If those organs, gizzards, or random turkey parts freak any person out in your home, PLEASE don’t toss them. Dogs love these little meaty gems, and they are a vital source of nutrients!
Gizzards, also referred to as the ventriculus, gastric mill, and gigerium, is an organ found in the digestive tract of some animals. A modified muscular pouch behind the stomach in the alimentary canal of birds, having a thick lining and often containing ingested grit that aids in the breakdown of seeds before digestion. Gross but functional, leave it to Mother Nature. Nutritionally, chicken gizzards are low in saturated fat, 16%, and Sodium. They also are a good source of Protein, like 84%, great source of vitamin B12, Iron, Phosphorus and Zinc, and a very good source of Selenium. Woop!
As for organ meats, offal, or variety meats, what ever you want to call them, they have a whopping amount of vitamins and minerals! Good to know your source, the healthier the animal, the least amount of hormones fed, the better the organ meat! Chicken liver for example, is a great source of Thiamin, Zinc and Manganese, and a very good source of Protein. Also high in Vitamin A, Vitamin C, Riboflavin, Niacin, Vitamin B6, Folate, Vitamin B12, Pantothenic Acid, Iron, Phosphorus, Copper and Selenium.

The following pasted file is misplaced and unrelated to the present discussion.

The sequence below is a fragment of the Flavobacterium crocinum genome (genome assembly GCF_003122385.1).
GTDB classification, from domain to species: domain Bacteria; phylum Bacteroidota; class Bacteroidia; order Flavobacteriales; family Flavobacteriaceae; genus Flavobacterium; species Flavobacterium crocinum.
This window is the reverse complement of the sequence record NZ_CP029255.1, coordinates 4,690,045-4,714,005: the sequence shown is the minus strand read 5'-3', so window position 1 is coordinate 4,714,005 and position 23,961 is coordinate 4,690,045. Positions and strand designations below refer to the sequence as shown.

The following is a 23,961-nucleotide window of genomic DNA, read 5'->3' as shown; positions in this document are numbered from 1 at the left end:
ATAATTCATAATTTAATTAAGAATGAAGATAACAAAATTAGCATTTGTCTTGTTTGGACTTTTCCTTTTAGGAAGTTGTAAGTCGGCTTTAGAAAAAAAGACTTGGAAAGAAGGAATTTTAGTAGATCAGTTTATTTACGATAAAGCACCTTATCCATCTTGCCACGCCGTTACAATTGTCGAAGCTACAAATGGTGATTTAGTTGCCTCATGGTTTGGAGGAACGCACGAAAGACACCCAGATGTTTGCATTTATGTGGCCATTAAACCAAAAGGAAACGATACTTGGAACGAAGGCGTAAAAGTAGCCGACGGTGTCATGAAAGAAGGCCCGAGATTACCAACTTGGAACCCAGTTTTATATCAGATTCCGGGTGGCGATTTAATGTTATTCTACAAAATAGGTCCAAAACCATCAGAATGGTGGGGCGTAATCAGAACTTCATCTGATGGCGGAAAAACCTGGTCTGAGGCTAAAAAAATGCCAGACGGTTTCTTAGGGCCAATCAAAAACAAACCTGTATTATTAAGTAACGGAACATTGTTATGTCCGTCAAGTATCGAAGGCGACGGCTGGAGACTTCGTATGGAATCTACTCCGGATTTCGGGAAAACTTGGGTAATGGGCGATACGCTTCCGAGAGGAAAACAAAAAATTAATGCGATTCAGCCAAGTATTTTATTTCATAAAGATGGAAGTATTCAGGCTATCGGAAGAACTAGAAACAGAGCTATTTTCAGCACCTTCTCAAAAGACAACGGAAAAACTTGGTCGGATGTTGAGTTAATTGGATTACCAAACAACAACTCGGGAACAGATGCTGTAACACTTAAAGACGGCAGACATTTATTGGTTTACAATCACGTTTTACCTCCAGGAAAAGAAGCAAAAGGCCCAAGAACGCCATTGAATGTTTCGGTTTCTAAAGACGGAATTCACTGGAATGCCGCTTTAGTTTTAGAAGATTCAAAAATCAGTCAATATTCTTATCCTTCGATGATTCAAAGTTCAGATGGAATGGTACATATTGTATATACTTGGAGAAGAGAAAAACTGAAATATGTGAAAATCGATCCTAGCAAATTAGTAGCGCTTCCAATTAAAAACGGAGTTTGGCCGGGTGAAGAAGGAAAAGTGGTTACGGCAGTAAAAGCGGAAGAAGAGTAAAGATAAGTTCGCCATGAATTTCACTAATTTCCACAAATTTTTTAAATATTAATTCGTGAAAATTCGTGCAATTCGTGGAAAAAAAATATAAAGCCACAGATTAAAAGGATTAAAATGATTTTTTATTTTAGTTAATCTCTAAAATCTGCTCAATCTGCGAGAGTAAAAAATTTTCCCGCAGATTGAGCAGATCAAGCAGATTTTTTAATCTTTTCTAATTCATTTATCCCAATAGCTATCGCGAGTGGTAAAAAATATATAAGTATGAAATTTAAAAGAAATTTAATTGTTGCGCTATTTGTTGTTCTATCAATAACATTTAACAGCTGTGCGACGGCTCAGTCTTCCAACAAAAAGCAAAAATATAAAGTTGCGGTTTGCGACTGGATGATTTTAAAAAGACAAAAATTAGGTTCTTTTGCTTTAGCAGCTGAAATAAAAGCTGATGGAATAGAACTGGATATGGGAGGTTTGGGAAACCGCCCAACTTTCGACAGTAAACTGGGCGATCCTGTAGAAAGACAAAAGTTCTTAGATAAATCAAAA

Washing them off and feeding raw is a great choice, but if that freaks any person out in your home, here is a simple little recipe, or rather guide, as you can substitute pretty much any organ meats from various carcass sources (cow, chicken, turkey, lamb…), any herbs, any oils, and so on.
2 handfuls of organ meat and/or gizzard. Bite size is best, so if you go with a larger animal, cube it.
1/4 C olive oil
optional – dried oregano, parsley, sage. Pinch of fresh garlic minced.
Put the meat in a bowl and add oil (not too much, adjust to the batch you are making)
Add herbs. fresh go right in, dry herbs just need some crunching. Use the flower and leaves, discard the stems.
Mix and let sit for about 15 minutes to let the herbs blend with the oil and meat. Drain off any excess oil or liquid, don’t feel it needs to be every last drop.
Place on a roasting pan. We use clay, you can use what you have. Bake at 350 degrees for 20-25 minutes. If you use a convection oven, about 5 minutes less. These gems should be a golden brown.
Yum! Our house smells ridiculously great right now, and our dogs are waiting patiently for them too cool. Great for a treat or a training reward, or just because it’s a special occasion!
Raw and home cooked is always more nutritious for your dog. When it’s done with good energy and love, it adds that much more!
Gobble gobble, Nancy